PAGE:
Pirates must break the rules with top draft pick
It seems as though the Pirates and Neil Walker have made nice. After some friction between the popular ex-Bucco second baseman, relations have improved considerably since Walker’s retirement this spring, with Walker signed to appear on six television games and three radio broadcasts during the last six weeks of the 2021 baseball season.
In addition, Walker will be in Denver Sunday to announce the Pirates’ number one pick in this summer’s MLB draft; and although he has no say in whom the Pirates will select, all eyes and ears of Pirates fans will be glued on “the Pittsburgh kid” to hear the name of the baseball Moses who could lead the Pirates into the promised land of baseball relevance.
As early as last summer fans began drooling over Vanderbilt pitcher Kumar Rocker, who was the consensus top pick, with fellow righthanded pitcher Jack Leiter not far behind. However, recent rankings of potential top draft picks have blossomed into at least half a dozen players who could find their names being called by Walker Sunday night.
In addition to Vandy’s pair of righty hurlers, Louisville catcher Henry Davis and high school shortstops Marcelo Mayer, Brady House, Jordan Lawlar, and Kahlil Watson have muddied the draft waters, with various baseball brass tossing out their names as potential first picks.
As in all sports, consensus protocol says teams should pick the best player available, regardless of position. Anything less is abhorrent.
However, there are exceptions to every rule, and this is a time when the Pirates should pulverize the rules.
First, there is no clear-cut agreement on who that top player might be. It’s harder to criticize a top pick with so many different scouts pushing so many different players. And despite the regime, the organization hasn’t exactly hit a home run on its first selection. With Vanderbilt’s two hurlers often mentioned as top picks, you must remember that the Bucs have led the league in flops when picking a pitchers first: pitchers Sean Burnett (2000), John Van Benschoten (2001), Brian Bullington (2002), Paul Maholm (2003), Brad Lincoln (2006), Daniel Moskos (2007), and Mark Appel (2012) were all Number One Pirate picks, as management passed on other hurlers like Adam Wainwright, Zack Greinke, Clayton Kershaw, Madison Bumgarner, Tim Lincecum, Michael Wacha, and Cole Hamels.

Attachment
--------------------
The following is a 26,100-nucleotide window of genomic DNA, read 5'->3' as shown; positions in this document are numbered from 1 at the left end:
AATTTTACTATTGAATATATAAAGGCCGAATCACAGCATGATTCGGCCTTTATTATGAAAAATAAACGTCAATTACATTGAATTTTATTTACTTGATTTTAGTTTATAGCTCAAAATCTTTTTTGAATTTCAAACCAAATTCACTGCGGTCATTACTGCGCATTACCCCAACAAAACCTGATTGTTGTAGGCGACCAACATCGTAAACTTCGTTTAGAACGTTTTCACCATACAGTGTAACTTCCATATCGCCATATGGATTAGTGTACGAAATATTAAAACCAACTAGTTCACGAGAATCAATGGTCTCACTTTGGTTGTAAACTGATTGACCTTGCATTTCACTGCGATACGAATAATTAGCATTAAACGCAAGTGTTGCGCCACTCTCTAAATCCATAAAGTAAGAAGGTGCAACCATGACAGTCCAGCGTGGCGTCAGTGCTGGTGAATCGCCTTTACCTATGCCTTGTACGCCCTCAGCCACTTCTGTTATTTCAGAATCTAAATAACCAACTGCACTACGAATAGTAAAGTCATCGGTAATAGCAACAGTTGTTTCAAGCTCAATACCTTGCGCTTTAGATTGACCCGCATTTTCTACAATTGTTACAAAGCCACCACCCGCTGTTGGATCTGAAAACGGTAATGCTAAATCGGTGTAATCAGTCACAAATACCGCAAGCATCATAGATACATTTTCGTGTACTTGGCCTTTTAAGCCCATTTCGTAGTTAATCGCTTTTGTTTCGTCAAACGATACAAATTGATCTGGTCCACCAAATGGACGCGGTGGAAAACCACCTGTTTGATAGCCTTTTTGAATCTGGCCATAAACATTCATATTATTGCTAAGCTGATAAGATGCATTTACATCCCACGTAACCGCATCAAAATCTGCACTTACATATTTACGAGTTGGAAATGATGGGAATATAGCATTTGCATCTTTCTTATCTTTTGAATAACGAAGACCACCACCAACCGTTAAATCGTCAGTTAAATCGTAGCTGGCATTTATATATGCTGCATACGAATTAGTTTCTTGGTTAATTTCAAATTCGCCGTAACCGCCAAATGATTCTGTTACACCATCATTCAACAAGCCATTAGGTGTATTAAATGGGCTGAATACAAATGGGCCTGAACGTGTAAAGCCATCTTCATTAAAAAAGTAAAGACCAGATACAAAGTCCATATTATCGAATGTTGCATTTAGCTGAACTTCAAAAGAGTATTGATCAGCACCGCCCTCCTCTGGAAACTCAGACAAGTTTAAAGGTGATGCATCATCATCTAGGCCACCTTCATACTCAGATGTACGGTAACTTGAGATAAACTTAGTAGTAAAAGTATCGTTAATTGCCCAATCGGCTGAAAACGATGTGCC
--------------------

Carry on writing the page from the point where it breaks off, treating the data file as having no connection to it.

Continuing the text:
The team also passed on some big future stars, allowing them to sign as first-rounders elsewhere: We’re talking Mike Trout, Prince Fielder, Eric Hosmer, Christian Yelich, Nick Castellanos, Corey Seager, Francisco Lindor, Corey Seager, and Anthony Rendon.
Of course, other teams also passed on future stars, and some of the Bucs’ top picks fared well. But for every Gerrit Cole and Andrew McCutchen, there is a Tony Sanchez and Will Craig.
Second, the team is being constructed to compete (if not win) in a couple of years. That should eliminate those players who just finished high school. They are already four years behind college stars and perhaps five or six years away from becoming MLB regulars. And in six years, current cornerstones Bryan Reynolds will be 32 (possible free agent in 2026) and Ke’Bryan Hayes will be 30 (possible free agent in 2027).
The Pirates need players who could be ready for the big leagues sooner rather than later, as many of the organization’s current top prospects are in the lower minor leagues.
So in 2021, the top pick should be catcher Davis, who has a shot to be the first non-pitcher taken in the draft. Pittsburgh’s system is woefully thin at the catching position as nobody at any level is projected as a future impact catcher. They must address this greatest need now.
All teams select players who are surpassed by better talents drafted later. But with the Pirates dismal record at picking pitchers as top choices and the recognition that high school athletes are too far removed from the big leagues, let’s hope Walker says the words “Henry Davis” into the microphone on Sunday night.